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Journal Article


Morgan-Lopez AA, Saavedra LM, Yaros AC, Trudeau JV, Buben A. Sch. Ment. Health 2020; 12(2): 417-427.


(Copyright © 2020, Holtzbrinck Springer Nature Publishing Group)






The negative consequences for victims and perpetrators of school violence are significant, multifaceted and, if left unchecked, can have personal costs that may last well into their adult lives. Universal violence preventive interventions may not be sufficiently effective in mitigating problems among middle school youth who exhibit risk of violent behavior. School-based mental health (SBMH) approaches show promise for reducing problems among the minority of youth responsible for violence perpetration, although the impact of teacher-delivered SBMH has been somewhat limited. The present study examines the impact of practitioner-delivered SBMH in middle school settings, with (a) a three-armed randomized controlled trial (RCT) comparing Expanded SBMH and Enhanced SBMH to Standard SBMH and (b) a separate quasi-experiment comparing the three SBMH arms in the RCT to a separate set of non-randomized, non-SBMH schools. SBMH schools who expanded their services saw decreases in aggressive behavior and victimization, across both study structures, that were either statistically significant, meaningful based on Cohen effect size conventions or both. These results suggest that the expansion of practitioner-delivered mental health services to youth who are at risk of violence perpetration, but would otherwise be ineligible for, or unable to afford, services achieves a significant impact on the larger school environment.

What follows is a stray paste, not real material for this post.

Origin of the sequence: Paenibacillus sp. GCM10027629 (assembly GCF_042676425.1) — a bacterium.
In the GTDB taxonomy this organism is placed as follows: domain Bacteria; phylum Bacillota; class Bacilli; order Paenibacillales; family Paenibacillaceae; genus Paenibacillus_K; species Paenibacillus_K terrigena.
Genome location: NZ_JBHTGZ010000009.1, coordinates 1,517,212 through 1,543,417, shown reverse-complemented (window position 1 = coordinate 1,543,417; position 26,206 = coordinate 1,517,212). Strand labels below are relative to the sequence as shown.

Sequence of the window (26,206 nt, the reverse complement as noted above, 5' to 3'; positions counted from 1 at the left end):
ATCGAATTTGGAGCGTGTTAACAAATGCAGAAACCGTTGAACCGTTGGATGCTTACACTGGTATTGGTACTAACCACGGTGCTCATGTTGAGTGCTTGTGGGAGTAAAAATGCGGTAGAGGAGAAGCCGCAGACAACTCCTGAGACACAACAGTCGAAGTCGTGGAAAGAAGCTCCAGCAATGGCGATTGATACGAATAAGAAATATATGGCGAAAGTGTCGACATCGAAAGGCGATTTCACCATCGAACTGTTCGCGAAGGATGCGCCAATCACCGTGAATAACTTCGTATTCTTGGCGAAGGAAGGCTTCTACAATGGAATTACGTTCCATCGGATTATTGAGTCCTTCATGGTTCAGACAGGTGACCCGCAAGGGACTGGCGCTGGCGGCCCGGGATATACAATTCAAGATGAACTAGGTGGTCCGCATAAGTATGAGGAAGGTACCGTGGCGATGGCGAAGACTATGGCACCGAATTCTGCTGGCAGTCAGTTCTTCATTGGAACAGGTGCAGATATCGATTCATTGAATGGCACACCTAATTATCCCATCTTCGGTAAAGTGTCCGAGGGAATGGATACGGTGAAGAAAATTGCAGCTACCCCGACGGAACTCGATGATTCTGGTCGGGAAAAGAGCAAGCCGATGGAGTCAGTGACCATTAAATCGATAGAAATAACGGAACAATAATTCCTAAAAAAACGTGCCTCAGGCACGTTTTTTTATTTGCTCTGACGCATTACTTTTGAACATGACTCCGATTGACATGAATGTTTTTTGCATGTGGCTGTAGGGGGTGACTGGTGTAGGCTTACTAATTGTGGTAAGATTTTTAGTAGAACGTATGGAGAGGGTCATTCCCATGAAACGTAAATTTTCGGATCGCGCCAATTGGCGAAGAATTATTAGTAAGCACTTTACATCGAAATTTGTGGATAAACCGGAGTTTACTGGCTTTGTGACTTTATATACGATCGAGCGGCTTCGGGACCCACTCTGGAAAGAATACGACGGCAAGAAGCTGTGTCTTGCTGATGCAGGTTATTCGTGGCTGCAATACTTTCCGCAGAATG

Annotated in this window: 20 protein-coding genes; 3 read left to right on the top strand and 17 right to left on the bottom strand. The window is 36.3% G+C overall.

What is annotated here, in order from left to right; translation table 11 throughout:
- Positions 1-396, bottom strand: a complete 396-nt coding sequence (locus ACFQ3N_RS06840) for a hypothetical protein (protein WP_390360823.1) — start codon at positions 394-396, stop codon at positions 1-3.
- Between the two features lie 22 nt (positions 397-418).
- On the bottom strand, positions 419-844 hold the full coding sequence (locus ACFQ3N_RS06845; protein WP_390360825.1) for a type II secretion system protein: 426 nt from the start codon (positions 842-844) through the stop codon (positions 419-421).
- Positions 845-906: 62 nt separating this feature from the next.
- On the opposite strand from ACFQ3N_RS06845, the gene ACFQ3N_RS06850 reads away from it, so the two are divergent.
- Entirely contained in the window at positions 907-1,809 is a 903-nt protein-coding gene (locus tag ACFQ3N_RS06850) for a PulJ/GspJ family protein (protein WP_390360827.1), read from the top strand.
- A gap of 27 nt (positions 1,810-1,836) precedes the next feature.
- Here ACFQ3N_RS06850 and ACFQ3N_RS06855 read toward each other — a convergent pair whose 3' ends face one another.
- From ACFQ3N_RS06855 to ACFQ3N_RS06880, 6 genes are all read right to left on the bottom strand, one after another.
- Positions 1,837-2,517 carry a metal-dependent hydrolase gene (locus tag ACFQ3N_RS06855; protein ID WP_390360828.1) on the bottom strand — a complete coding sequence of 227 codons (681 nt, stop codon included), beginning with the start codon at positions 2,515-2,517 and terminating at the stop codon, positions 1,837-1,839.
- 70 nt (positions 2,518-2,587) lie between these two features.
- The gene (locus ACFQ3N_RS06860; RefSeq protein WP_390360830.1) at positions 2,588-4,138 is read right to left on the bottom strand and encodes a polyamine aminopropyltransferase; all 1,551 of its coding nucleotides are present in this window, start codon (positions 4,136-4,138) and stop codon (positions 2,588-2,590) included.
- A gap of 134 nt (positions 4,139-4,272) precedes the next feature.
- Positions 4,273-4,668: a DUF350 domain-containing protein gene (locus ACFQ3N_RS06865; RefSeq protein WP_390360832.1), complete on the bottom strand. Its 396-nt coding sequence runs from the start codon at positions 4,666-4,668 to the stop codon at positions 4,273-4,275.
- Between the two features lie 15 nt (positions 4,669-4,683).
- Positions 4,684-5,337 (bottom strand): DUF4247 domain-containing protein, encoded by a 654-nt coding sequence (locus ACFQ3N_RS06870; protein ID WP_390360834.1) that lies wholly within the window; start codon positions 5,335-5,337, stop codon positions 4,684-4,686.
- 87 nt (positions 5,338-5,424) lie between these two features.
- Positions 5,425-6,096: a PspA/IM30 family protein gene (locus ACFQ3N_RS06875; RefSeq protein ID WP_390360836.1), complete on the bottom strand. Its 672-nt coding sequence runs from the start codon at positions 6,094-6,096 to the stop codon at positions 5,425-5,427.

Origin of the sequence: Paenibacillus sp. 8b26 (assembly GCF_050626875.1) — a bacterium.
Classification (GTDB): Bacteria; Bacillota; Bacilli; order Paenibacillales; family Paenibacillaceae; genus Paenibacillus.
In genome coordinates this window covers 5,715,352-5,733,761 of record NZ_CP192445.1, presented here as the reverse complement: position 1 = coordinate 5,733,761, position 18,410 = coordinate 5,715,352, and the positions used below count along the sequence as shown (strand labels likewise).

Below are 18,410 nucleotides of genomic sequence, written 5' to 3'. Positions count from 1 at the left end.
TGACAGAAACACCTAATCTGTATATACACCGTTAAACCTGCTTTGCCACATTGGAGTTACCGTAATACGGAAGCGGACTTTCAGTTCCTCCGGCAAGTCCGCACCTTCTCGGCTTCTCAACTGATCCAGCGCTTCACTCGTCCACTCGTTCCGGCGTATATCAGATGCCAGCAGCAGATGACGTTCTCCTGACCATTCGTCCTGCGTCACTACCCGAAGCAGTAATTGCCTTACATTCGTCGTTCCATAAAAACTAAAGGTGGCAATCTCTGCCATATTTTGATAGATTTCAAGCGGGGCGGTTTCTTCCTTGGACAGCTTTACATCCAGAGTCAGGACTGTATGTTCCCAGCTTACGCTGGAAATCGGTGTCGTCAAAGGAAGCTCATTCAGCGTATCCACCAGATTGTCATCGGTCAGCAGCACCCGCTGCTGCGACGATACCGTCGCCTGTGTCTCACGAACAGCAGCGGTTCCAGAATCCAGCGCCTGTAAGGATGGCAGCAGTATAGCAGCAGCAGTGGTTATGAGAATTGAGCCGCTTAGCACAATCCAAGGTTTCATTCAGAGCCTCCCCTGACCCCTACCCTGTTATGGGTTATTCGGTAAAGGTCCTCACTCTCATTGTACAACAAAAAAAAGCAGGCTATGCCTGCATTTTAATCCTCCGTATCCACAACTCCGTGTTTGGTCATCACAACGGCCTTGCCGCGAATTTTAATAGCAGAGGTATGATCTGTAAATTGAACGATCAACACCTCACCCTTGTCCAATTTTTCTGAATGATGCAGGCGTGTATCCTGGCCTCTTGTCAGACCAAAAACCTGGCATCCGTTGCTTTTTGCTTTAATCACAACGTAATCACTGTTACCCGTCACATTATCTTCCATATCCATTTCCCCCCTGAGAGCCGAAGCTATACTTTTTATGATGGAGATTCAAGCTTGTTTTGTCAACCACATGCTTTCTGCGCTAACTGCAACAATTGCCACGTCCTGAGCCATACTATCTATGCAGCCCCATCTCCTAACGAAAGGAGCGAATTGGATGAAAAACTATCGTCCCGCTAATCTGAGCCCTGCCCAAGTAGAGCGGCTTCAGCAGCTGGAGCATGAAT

Language: en


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